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Librivox: Eight Hundred Leagues on the Amazon by Verne, Jules show

Librivox: Eight Hundred Leagues on the Amazon by Verne, JulesJoin Now to Follow

First published in 1881, Eight Hundred Miles on the Amazon is an adventure novel in two parts by Jules Verne, having elements of codes and cryptography. Unlike many of his other stories, it is not a work of science fiction. Rather, it describes a voyage down the Amazon River on a large raft, or jangada). Many aspects of the raft, scenery, and journey are described in detail. - Written by not.a.moose, based (exclusively) on information at http://en.wikipedia.org/wiki/Eight_Hundred_Leagues_on_the_Amazon

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Librivox: Legends of the Jews, Volume 2, The by Ginzberg, Louis show

Librivox: Legends of the Jews, Volume 2, The by Ginzberg, LouisJoin Now to Follow

Rabbi Louis Ginzberg was one of the outstanding Talmudists of the twentieth century. He was born on November 28, 1873, in Kovno, Lithuania; he died on November 11, 1953, in New York City. Ginzberg taught at the Jewish Theological seminary from 1903 to 1953. For 50 years, he trained two generations of Conservative Rabbis. The Legends of the Jews is an epic 7-volume compilation of traditional Jewish stories loosely related to the Bible. Over the millenia, these stories, which expand on the Bible, flesh out the lives of biblical figures. In the process, they help bring to life the Bible's valuable lessons. The Legends of the Jews has been called a monumental work of scholarship. It is studied by serious students of both Judaism and Christianity. And yet the stories continue to be accessible and understood by all. They were designed to impart lessons of the Torah, and any child or adult will find much to enjoy about this work. (Summary by Scott Sherris and Wikipedia)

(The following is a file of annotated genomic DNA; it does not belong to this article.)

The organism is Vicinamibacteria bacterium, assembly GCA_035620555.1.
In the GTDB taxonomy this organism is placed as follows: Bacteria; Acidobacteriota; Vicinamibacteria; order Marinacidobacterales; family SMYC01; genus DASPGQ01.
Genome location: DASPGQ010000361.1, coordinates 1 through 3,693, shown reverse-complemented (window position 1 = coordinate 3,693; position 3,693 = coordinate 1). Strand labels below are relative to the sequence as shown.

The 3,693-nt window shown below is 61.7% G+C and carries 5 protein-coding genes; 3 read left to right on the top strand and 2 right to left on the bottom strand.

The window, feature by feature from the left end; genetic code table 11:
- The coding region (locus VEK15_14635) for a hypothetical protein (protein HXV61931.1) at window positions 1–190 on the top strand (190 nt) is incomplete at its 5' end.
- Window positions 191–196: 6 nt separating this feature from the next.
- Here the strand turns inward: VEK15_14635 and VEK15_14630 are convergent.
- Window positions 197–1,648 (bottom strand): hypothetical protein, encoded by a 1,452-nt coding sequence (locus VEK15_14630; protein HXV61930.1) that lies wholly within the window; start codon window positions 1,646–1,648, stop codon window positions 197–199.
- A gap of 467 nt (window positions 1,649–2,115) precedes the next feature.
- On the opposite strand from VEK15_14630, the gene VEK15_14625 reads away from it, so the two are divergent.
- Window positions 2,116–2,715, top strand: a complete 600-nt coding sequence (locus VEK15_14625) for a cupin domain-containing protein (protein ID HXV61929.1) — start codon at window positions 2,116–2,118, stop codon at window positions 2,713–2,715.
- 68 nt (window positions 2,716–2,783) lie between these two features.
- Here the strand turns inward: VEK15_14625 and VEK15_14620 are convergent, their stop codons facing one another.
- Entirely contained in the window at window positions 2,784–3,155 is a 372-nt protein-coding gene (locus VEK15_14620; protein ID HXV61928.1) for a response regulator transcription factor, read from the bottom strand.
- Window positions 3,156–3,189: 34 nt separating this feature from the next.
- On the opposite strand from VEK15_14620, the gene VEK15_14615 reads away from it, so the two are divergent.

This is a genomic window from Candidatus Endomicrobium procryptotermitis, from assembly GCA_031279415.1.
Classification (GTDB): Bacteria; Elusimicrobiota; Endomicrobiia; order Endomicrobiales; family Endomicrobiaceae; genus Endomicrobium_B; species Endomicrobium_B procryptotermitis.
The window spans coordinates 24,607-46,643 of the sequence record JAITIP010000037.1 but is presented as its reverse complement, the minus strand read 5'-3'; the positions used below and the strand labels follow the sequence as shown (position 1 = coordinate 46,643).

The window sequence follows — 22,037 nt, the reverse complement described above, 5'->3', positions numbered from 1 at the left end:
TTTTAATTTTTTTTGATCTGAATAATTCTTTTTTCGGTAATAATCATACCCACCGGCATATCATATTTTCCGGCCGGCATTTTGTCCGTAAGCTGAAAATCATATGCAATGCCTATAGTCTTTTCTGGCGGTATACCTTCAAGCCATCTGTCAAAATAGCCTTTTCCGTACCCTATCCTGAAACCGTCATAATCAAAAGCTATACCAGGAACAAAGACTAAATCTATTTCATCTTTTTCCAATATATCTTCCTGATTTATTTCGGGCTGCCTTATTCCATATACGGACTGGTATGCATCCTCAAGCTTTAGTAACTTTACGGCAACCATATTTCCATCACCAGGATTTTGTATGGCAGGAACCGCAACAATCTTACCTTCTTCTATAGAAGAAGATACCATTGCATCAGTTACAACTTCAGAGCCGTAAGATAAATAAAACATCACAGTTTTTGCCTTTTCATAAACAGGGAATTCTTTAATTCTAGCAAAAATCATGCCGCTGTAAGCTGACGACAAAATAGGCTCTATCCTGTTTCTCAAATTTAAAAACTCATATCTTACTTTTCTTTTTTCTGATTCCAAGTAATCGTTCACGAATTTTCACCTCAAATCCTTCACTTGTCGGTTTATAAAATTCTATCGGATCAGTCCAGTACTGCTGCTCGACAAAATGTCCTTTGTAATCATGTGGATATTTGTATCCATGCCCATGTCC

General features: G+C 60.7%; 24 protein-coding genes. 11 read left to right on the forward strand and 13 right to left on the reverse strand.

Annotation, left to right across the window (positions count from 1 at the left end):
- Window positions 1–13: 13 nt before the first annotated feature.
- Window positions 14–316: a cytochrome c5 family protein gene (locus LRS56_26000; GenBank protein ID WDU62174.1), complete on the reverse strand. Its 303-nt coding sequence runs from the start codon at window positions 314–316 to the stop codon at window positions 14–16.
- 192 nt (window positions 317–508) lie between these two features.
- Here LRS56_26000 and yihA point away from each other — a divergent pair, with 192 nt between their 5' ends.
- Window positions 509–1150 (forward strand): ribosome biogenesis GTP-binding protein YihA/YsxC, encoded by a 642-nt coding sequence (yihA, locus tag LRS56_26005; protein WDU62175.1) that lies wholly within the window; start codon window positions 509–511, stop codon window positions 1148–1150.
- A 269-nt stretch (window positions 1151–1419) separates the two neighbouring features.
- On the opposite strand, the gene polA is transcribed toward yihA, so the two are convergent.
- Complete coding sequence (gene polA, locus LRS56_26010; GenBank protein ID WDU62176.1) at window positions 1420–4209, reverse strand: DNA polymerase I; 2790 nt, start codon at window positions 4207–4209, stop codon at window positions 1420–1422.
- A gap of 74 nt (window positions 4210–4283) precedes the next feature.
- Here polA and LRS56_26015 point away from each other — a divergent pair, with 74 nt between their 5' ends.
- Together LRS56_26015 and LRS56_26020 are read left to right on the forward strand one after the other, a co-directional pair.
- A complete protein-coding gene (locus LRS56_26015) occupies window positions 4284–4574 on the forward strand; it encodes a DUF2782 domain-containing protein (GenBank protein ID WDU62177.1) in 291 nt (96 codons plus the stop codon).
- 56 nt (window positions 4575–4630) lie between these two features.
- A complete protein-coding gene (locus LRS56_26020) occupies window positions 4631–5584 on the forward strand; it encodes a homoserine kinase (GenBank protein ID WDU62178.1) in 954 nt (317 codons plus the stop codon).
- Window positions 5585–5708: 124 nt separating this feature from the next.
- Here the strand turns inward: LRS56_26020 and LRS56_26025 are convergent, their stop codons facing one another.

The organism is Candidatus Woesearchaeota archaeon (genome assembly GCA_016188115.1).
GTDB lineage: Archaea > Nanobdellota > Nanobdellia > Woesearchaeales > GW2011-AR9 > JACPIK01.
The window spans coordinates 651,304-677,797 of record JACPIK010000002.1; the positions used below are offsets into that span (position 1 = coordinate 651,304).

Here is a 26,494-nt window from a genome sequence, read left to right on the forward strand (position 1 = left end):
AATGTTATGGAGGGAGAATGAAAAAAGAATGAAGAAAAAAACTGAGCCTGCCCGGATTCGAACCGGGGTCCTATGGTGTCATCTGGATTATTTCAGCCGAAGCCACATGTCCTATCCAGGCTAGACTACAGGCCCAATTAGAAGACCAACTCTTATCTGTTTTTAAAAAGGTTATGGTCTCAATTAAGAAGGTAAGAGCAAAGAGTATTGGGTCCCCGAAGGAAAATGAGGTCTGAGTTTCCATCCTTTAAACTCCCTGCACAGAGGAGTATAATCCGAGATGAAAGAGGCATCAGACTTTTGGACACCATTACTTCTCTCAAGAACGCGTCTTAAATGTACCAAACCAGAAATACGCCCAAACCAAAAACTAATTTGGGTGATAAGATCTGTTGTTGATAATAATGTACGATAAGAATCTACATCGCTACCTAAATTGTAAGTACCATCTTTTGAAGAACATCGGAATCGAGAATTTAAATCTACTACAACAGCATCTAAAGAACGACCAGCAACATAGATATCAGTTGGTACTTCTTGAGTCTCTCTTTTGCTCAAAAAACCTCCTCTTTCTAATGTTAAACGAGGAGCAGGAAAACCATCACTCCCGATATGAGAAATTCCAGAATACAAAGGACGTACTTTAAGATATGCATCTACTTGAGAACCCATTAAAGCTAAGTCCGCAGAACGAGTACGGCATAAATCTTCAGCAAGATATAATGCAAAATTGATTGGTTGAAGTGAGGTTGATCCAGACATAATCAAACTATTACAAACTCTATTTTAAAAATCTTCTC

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Librivox: Kitchener's Mob Adventures of an American in the British Army by Hall, James Norman show

Librivox: Kitchener's Mob Adventures of an American in the British Army by Hall, James NormanJoin Now to Follow

“Pvt Ryan”, “Platoon”, “A Soldier’s Home”, Kitchener’s Mob”. These aren’t happy stories, they are about the experience of War. War at different times, and although modern warfare may be more sanitized, the adventure, the horror, the emotions don’t change. James Norman Hall has been there. He “Saw the Elephant”, and his portrayal of his WWI experience is a tribute to those ordinary people who do such extraordinary things. Those who have served will identify with at least some part if not all of this book, be it the rigors of training, the camaraderie, or possibly those memories that try as you may, you can never make go away. Those who haven’t may gain insight and possibly more respect for those who have. Tommy Atkins is a universal soldier, be he the cook that serves up a hot meal, the sniper that keeps score on the stock of his rifle, or the machine gunner who hates his job. As I narrated this book, I had to stop and compose myself more than once. I could almost feel Hall’s presence as we told Tommy’s story. Mike Vendetti, Narrator 2 Lt Inf Vietnam 1965